The Roots of the Côte d'Ivoire Crisis
This tropical West African nation, once the most prosperous in the region, is sliding even deeper into civil war. At press time, after a weeklong street battle for Abidjan, the commercial capital of 5 million, there were reports of a fragile settlement. But the vicious violence could break out again at any time. Mainstream Western press accounts included depressingly familiar explanations: the stolen presidential election in November, rising ethnic conflict. The explanations were accurate, as far as they went.
Right now, Côte d’Ivoire’s 21.5 million people are living in a terrible human rights crisis, a catastrophe that is being downplayed partly because the uprisings in the Arab world are distracting attention. But several thousand people have already died here, and up to 1 million are refugees. The small United Nations peacekeeping force should be strengthened, and the world pressure to force the election’s loser, Laurent Gbagbo, to give way to Alassane Ouattara must continue. (Right now Gbagbo is still hanging on to power.) But a change in presidents will not end the danger—and the crisis in Côte d’Ivoire is representative of deeply rooted structural problems in many other African nations.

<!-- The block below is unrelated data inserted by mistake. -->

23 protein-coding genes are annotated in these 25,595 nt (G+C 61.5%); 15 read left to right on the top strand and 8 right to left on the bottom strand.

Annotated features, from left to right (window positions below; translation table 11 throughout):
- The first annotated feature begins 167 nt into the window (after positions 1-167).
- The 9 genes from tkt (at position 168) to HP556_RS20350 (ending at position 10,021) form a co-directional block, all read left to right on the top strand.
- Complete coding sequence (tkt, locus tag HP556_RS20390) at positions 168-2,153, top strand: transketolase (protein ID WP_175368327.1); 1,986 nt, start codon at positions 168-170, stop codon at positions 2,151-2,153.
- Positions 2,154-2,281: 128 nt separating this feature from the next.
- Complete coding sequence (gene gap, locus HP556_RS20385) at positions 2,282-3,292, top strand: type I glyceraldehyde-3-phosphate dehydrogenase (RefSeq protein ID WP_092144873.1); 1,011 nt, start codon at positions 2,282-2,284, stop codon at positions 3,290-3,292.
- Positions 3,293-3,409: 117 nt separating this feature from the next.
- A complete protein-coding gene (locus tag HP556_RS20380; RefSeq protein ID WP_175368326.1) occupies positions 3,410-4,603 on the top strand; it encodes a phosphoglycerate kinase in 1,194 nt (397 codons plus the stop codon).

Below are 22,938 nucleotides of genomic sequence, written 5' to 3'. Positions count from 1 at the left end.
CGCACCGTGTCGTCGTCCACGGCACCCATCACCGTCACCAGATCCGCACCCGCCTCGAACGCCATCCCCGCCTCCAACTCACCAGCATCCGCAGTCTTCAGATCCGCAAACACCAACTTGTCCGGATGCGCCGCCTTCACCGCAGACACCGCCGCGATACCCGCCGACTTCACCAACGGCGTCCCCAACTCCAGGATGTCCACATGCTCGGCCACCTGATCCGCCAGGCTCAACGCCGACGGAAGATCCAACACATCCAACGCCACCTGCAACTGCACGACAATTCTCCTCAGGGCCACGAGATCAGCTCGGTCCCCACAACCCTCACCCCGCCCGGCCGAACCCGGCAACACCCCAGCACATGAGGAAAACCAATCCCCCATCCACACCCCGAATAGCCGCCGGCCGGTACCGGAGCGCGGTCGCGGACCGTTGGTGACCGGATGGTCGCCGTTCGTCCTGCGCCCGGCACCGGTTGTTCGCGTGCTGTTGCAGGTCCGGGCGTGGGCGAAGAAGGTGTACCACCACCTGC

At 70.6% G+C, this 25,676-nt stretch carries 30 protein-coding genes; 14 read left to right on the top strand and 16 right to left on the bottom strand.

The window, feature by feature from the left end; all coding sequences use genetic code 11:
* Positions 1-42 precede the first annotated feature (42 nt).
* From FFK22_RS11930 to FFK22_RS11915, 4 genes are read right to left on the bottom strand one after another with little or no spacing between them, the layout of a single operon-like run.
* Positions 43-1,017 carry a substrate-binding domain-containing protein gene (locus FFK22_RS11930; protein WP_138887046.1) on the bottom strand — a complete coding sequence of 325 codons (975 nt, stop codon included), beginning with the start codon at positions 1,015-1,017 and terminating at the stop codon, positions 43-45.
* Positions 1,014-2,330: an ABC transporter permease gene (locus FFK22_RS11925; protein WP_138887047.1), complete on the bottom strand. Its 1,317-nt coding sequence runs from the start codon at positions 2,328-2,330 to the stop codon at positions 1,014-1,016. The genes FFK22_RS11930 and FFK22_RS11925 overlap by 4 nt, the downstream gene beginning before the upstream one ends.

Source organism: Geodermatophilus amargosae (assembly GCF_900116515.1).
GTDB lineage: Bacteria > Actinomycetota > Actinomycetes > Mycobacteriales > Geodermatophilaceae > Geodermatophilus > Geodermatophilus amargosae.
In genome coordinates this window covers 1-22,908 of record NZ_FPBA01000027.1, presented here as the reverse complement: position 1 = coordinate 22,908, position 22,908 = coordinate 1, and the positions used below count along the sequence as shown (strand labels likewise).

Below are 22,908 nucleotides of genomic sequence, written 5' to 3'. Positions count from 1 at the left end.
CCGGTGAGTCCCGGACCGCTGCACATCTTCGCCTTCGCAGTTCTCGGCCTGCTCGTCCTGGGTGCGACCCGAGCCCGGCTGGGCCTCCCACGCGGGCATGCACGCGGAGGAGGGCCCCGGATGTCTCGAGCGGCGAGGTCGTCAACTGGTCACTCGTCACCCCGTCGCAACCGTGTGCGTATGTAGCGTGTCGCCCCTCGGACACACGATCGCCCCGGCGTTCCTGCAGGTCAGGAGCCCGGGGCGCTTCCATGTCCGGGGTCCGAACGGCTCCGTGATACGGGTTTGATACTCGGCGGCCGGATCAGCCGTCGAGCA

You have to come here, to one of the forest regions where Côte d’Ivoire’s million-plus cocoa farmers live, to find the fundamental reason that fighting is breaking out again: a profoundly unjust international economic order that pays the people who supply our primary products a pittance and leaves their nations chronically ill with unemployment and poverty, and with people who will fight one another over scarce resources. Here, too, you will learn that the giant American agribusiness corporations Cargill and Archer Daniels Midland (ADM) are one part of the problem, even though their names do not appear in the grim dispatches about widespread killings and mass graves.
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